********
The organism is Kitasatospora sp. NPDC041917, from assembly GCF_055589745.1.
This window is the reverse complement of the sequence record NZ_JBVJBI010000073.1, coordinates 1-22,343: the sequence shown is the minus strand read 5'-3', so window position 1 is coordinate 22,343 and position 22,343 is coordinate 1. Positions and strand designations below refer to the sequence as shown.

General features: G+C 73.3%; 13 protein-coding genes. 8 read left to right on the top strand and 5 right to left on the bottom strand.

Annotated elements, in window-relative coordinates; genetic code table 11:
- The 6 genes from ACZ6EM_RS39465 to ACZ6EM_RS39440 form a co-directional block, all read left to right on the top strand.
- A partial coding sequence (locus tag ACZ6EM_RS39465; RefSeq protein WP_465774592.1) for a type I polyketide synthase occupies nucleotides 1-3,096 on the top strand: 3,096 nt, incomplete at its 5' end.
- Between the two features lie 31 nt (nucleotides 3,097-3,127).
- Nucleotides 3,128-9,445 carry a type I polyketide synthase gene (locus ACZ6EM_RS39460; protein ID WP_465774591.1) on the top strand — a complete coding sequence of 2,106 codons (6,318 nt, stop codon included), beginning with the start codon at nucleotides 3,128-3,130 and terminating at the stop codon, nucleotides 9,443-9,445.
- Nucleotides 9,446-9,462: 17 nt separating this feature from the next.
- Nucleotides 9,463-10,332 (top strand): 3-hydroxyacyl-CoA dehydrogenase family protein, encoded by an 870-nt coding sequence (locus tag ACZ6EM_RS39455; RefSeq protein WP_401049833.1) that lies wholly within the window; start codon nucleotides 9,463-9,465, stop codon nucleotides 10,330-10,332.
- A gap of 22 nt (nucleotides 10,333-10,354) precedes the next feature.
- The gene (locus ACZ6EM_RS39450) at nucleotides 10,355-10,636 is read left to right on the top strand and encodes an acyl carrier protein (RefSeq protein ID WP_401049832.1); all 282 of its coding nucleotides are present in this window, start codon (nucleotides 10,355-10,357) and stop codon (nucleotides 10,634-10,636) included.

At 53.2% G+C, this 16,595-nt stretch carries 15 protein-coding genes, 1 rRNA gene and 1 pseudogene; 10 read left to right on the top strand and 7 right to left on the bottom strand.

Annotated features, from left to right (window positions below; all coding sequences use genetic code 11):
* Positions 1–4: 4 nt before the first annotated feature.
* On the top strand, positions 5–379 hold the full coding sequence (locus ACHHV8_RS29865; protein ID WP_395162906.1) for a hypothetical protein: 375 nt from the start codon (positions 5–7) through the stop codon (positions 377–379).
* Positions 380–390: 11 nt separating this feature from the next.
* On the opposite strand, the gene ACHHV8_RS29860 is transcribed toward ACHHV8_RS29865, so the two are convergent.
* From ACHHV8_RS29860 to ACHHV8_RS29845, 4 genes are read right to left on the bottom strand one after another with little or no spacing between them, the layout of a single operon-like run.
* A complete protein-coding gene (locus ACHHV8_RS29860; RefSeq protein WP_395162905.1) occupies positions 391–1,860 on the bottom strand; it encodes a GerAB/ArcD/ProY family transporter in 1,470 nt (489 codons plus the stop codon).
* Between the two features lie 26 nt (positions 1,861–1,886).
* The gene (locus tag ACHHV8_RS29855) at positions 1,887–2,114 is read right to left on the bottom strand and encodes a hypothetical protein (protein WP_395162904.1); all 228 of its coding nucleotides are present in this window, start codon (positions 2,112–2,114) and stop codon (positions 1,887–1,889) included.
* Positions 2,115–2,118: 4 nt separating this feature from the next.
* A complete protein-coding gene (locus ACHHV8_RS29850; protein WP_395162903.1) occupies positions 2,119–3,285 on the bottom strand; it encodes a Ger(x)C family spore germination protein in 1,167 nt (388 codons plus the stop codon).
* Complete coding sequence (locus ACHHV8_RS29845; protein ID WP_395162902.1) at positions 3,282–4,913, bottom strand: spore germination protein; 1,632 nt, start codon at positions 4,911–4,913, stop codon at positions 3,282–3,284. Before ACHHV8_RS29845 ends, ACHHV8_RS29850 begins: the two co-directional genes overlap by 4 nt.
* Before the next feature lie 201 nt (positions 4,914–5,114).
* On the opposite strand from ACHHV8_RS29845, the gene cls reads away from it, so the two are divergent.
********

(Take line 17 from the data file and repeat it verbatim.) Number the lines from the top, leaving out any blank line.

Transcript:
* Positions 380–390: 11 nt separating this feature from the next.